Blog

Feb27
2014

One of Ten Million: Speaking Out About Men & Eating Disorders

By Mickey Agee

How do I even start a story that is so hard to tell? Even now, it’s so difficult to admit that it happened to me.

Well, let’s start with the simple truth: In my freshman spring semester of college, January 2011, I became anorexic. Yes, a man becoming anorexic—it happens.

The previous fall, my first semester, was amazing. I was engaged, and I brought my fiancé to school with me. I also made tons of new friends, including two of my best friends. However, by December I had gained a lot of weight. They call it the “freshman 15,” but mine was probably a little more.

Many people in my family have struggled with gaining weight, and a lot of them have gone on and off diets. At some point, someone in my family began telling me that it was my destiny to be “fat” like the rest of them. This had really messed with my head, and I wanted more than anything to fight this destiny.

So, with the new year in January 2011, I started with good intentions of diet and exercise. The exercise was really limited, and the diet was the idea of eating no sugar whatsoever. However, I soon found out that almost everything had sugar. From there, it was a slippery slope. I figured out how to feel full while still eating very little. I skipped meals all the time and became extremely irritable. My friends tried to tell me what I was doing was unhealthy, but in my mind everything seemed OK because I was losing weight. The saddest part is that at some point I realized what was happening—and I chose to continue down the same path anyway. I chose to ignore those closest to me, who were only trying to help.

In the summer of 2011, I married my best friend—but I carried this disorder with me into the first part of our marriage. I was extremely skinny for our wedding, having lost close to 30 pounds since January. I barely ate at our reception and remember only having one bite of cake. By the end of December, I had lost 50 pounds and was strangely proud of my “progress.” Yet, when I looked in the mirror, I still wasn’t the “skinny guy” I imagined I could be.

In hard times, there is always a point where it seems like there is no hope—but that is when hope is just around the corner. You just have to make the first step. For me, my solution, help, and ultimate freedom stemmed from my personal faith. God reminded me that I was fearfully and wonderfully made and helped me as I began to re-pattern my thought life.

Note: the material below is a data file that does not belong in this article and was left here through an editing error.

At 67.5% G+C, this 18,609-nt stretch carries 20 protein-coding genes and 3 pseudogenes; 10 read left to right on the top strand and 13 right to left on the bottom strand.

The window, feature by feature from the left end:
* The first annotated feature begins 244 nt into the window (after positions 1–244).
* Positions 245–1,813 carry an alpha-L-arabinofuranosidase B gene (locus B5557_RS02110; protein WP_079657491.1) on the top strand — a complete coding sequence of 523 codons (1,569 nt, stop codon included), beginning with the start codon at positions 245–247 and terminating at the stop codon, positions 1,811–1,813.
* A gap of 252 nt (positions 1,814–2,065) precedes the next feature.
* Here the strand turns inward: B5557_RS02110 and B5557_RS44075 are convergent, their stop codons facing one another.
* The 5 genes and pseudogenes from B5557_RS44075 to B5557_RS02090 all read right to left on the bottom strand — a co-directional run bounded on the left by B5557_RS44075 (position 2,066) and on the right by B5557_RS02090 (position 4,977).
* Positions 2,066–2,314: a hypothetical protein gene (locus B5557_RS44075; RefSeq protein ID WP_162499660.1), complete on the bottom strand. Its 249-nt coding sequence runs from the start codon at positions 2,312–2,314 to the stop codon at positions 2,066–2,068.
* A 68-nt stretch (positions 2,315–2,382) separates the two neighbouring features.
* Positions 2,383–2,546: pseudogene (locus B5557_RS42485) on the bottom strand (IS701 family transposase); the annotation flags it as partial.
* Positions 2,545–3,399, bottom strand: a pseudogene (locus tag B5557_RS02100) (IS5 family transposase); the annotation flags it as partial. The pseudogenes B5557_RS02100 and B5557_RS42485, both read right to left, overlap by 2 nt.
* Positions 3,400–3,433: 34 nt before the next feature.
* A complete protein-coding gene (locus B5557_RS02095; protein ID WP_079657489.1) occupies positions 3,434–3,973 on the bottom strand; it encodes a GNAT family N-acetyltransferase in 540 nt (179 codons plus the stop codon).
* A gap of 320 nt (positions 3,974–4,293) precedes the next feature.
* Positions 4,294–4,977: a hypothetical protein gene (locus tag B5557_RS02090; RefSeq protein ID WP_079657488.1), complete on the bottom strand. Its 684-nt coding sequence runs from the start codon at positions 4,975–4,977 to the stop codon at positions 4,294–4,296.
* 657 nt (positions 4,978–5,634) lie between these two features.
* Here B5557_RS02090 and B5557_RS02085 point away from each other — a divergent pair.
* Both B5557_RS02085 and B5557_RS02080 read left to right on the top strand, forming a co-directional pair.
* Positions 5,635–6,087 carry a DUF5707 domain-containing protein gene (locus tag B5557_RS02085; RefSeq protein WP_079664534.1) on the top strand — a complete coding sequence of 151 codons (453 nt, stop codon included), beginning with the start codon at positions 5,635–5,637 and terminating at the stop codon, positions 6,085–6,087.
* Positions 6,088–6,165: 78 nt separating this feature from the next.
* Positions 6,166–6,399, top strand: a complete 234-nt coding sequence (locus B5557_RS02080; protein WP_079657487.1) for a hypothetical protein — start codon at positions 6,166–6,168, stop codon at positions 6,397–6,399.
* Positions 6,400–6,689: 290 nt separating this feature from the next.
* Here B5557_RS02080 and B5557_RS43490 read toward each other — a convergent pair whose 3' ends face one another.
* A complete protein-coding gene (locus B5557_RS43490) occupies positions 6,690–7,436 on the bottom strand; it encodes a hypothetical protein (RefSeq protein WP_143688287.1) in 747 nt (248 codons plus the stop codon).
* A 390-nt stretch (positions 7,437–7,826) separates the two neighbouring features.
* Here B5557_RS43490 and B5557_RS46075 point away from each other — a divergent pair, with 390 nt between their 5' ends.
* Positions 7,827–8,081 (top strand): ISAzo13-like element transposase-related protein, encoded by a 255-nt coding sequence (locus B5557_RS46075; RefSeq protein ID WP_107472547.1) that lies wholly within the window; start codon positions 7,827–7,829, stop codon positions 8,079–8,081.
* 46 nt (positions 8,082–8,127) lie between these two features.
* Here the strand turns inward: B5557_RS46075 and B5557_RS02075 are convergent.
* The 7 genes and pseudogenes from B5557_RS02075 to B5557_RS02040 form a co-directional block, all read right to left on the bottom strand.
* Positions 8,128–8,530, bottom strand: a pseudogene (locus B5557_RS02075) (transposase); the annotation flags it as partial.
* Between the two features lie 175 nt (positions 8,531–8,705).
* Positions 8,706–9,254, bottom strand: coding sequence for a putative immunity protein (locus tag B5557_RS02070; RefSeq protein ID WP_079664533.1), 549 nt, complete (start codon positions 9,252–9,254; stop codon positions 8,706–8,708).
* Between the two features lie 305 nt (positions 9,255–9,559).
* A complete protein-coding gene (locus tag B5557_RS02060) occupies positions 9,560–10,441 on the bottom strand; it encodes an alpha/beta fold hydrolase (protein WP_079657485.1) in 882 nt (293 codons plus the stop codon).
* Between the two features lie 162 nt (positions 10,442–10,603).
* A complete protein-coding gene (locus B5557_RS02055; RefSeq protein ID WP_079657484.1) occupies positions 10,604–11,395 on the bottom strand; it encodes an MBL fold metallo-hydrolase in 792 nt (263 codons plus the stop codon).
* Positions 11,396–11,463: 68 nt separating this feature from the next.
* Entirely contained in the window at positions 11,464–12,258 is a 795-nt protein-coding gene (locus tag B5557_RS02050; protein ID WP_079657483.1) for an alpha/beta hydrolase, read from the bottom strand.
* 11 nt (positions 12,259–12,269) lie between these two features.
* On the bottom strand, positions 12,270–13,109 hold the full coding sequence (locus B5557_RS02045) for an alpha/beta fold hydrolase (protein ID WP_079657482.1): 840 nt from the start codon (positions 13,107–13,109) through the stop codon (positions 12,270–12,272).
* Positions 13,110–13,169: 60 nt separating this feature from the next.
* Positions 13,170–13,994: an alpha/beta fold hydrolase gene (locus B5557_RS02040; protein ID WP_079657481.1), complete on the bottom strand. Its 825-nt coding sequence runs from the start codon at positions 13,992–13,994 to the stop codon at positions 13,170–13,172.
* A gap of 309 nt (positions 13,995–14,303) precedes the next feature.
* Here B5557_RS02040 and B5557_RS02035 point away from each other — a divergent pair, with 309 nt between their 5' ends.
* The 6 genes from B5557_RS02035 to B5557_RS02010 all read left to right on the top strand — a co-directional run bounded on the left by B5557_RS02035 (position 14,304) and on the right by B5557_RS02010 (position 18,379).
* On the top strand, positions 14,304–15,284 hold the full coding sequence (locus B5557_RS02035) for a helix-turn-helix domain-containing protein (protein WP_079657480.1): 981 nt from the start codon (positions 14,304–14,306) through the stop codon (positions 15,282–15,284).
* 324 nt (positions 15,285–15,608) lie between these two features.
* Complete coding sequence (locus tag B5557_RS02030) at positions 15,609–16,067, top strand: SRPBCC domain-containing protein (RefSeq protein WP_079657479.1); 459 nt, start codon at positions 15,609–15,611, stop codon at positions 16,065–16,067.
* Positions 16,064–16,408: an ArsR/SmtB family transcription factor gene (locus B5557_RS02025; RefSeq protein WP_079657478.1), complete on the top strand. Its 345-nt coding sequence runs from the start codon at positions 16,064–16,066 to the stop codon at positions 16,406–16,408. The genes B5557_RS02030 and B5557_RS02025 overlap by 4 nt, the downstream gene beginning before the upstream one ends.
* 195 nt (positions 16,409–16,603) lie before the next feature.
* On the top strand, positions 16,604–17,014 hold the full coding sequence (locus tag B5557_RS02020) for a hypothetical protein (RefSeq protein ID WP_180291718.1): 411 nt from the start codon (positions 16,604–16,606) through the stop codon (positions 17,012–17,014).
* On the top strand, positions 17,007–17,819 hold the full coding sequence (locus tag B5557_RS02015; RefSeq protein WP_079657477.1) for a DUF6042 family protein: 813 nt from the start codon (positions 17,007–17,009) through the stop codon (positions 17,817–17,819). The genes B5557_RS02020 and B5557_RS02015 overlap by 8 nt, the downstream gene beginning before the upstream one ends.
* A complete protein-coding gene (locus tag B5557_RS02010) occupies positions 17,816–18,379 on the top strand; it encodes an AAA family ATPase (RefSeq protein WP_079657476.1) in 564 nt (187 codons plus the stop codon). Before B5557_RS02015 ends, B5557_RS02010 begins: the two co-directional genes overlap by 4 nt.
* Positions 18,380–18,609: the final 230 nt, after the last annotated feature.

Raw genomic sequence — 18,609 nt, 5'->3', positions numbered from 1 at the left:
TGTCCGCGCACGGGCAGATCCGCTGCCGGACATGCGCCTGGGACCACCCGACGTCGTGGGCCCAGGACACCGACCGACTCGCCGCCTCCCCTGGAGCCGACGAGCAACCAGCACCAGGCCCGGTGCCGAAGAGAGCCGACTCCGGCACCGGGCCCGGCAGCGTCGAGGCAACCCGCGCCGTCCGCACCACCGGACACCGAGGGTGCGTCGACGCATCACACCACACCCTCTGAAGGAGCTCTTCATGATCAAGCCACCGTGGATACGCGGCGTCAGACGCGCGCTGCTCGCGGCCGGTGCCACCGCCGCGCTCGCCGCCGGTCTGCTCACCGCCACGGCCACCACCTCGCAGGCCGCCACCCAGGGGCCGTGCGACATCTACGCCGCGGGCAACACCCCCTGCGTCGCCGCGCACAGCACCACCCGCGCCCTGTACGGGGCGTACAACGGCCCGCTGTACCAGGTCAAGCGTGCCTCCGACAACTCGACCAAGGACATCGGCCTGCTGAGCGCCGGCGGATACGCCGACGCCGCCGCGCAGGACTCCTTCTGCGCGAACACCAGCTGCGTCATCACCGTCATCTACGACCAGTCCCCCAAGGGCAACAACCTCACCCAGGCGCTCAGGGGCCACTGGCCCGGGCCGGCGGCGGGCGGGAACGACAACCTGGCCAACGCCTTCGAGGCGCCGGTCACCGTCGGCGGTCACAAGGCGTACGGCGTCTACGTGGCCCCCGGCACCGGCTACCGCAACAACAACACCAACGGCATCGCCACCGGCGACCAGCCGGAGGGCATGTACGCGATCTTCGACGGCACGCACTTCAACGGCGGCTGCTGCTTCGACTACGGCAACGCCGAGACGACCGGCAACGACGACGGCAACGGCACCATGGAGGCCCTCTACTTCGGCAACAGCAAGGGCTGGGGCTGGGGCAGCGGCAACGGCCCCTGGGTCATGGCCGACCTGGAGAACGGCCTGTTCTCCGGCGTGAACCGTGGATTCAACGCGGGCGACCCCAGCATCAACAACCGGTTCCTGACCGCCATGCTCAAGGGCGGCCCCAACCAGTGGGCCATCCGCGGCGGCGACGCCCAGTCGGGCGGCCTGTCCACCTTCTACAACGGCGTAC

Whether men choose to realize it or not, there is a pressure in society for them to look a certain way. Yes, the stereotypes say it’s a women’s issue, but self-image and eating disorders are everywhere and are not gender-specific. Just as women are told to have a perfect, Barbie-like appearance, men are told they need to be fit, strong, lean, and have a six-pack. There are ads of buff shirtless men everywhere, countless commercials for diet pills, and voices in our own lives that make us feel like our appearance is not enough. These pressures take their toll; in fact, it’s estimated that 10 million men in the United States alone will suffer from a clinically significant eating disorder during their lifetime. When these pressures overcame me, I ended up developing anorexia, but other guys may choose the path of excessive exercise and a diet of only protein shakes. Both are dangerous. (There are a number of other ways disordered eating and exercise may manifest in a man’s routine, and NEDA has some resources to identify them here.)

I wouldn’t say I am 100 percent cured today, because it is still a struggle. There are times that I slip into old patterns of thought, like, “You shouldn’t eat lunch, because you are gaining weight.” You see, anorexia isn’t just a sickness of not eating; it’s much worse. It’s a sickness that invades your mind, and no matter how hard you try, you look in the mirror at the end of the day and feel disgusted by what you see. In these moments, I have to stop and remind myself of the truth: Male or female, the pressures of this world don’t define us. It’s possible to create a healthy balance of a good diet and a regular exercise plan—but striving for something beyond reach is never the answer.

If you are currently having struggles with your self-image, I want to encourage you to seek help. Speak with someone about your problem or look up resources online. I know it may be hard to reach out—but just remember that hope is around the corner. There is help, and there are people who care about you. I promise.

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